"Give a man a fish and you feed him for a day. Teach a man to fish and you feed him for a lifetime."
If you've been reading this blog for a while then by now you're familiar with the series of ponds right in the middle of the small farm. Pockets of garden are being developed on selected spots around these ponds to dress up the area and obscure the fact that these are just big holes in the ground filled with brownish-greenish water collected from the rain and from few sources of spring waters.
The ponds are stocked with several fish species, mainly tilapia and catfish. There are also other uninvited residents like mudfish and snails. These two are considered pests but are nonetheless edible.
In one of the ponds, the kois seem to be out of place for a pond that houses edible fishes. But for now they share this space since they have no permanent location yet where they can have a pond of their own. They are however peacefully coexisting with the other fishes and just happy to swim with them.
In my last visit it amazed me that these fishes seem to know when it's feeding time. Mid-morning and late afternoon are the usual schedules for this. As soon as someone stands at the shore of each pond, you would immediately notice ripples on the surface of the water moving toward the person. The fishes begin to surface and congregate at the edge of the pond waiting for the precious dole outs.
A good friend who came with me noticed this too that he found enjoyment in teasing the poor fishes. He would go to the edge of the pond and as soon as the fishes congregate he would leave. After the fishes disperse he would come back and the fishes would once again swim toward him, only to be left high and dry (no pun intended) again.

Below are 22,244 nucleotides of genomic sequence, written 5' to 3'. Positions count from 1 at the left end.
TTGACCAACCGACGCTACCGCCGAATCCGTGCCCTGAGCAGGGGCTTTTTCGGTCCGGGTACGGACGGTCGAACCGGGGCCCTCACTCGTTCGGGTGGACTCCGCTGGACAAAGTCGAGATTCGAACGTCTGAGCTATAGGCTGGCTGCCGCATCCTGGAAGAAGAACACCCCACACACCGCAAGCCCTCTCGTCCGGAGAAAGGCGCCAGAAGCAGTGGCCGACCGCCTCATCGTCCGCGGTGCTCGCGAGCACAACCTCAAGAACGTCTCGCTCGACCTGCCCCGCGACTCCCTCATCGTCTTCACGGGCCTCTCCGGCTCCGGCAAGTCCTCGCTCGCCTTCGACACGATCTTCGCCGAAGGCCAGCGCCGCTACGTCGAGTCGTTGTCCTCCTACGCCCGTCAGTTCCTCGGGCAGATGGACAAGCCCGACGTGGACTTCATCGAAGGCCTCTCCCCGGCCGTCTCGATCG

Our ponds are not big enough to commercially produce fish for the market. But it does help provide alternative and nutritious source of protein for the table. The rest are sold locally whenever possible.
Any caught koi is immediately pardoned and released. Although edible, their main function is to entertain. Good thing the other fish species don't know about this preferential treatment.
On our last day at the farm, my father asked if I would like to sample some tilapia. Being a fish-lover, I immediately said yes. Our helpers lured some inside an open-ended net half submerged in one of the ponds. The open side was then raised trapping the unsuspecting fish inside.
After choosing those that are big enough, the rest were released. Those that were chosen were grilled. Nothing beats a freshly caught fish for lunch.